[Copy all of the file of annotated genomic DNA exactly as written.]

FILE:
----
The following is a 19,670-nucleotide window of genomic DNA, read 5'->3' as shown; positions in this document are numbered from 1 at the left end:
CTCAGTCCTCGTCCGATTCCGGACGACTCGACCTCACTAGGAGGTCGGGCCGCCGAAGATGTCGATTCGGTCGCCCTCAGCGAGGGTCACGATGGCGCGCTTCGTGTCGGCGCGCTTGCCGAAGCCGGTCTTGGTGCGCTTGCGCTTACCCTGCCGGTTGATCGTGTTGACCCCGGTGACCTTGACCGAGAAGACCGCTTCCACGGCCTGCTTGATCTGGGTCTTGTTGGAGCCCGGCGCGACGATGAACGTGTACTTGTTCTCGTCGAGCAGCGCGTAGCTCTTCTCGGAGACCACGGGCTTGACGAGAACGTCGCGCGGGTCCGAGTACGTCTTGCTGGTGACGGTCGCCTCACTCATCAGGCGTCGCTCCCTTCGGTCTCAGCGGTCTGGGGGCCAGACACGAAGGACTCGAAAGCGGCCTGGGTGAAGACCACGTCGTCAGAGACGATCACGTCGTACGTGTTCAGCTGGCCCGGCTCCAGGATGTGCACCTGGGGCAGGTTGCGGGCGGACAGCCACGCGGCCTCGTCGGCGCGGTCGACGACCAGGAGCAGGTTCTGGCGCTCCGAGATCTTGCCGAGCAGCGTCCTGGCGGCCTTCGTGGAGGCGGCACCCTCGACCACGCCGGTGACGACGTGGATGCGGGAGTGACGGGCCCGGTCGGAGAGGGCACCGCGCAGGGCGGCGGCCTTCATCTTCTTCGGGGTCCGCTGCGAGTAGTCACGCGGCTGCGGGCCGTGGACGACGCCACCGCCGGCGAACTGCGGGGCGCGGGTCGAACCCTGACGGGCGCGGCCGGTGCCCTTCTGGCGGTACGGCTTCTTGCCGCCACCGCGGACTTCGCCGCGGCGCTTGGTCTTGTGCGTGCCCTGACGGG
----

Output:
The following is a 19,670-nucleotide window of genomic DNA, read 5'->3' as shown; positions in this document are numbered from 1 at the left end:
CTCAGTCCTCGTCCGATTCCGGACGACTCGACCTCACTAGGAGGTCGGGCCGCCGAAGATGTCGATTCGGTCGCCCTCAGCGAGGGTCACGATGGCGCGCTTCGTGTCGGCGCGCTTGCCGAAGCCGGTCTTGGTGCGCTTGCGCTTACCCTGCCGGTTGATCGTGTTGACCCCGGTGACCTTGACCGAGAAGACCGCTTCCACGGCCTGCTTGATCTGGGTCTTGTTGGAGCCCGGCGCGACGATGAACGTGTACTTGTTCTCGTCGAGCAGCGCGTAGCTCTTCTCGGAGACCACGGGCTTGACGAGAACGTCGCGCGGGTCCGAGTACGTCTTGCTGGTGACGGTCGCCTCACTCATCAGGCGTCGCTCCCTTCGGTCTCAGCGGTCTGGGGGCCAGACACGAAGGACTCGAAAGCGGCCTGGGTGAAGACCACGTCGTCAGAGACGATCACGTCGTACGTGTTCAGCTGGCCCGGCTCCAGGATGTGCACCTGGGGCAGGTTGCGGGCGGACAGCCACGCGGCCTCGTCGGCGCGGTCGACGACCAGGAGCAGGTTCTGGCGCTCCGAGATCTTGCCGAGCAGCGTCCTGGCGGCCTTCGTGGAGGCGGCACCCTCGACCACGCCGGTGACGACGTGGATGCGGGAGTGACGGGCCCGGTCGGAGAGGGCACCGCGCAGGGCGGCGGCCTTCATCTTCTTCGGGGTCCGCTGCGAGTAGTCACGCGGCTGCGGGCCGTGGACGACGCCACCGCCGGCGAACTGCGGGGCGCGGGTCGAACCCTGACGGGCGCGGCCGGTGCCCTTCTGGCGGTACGGCTTCTTGCCGCCACCGCGGACTTCGCCGCGGCGCTTGGTCTTGTGCGTGCCCTGACGGG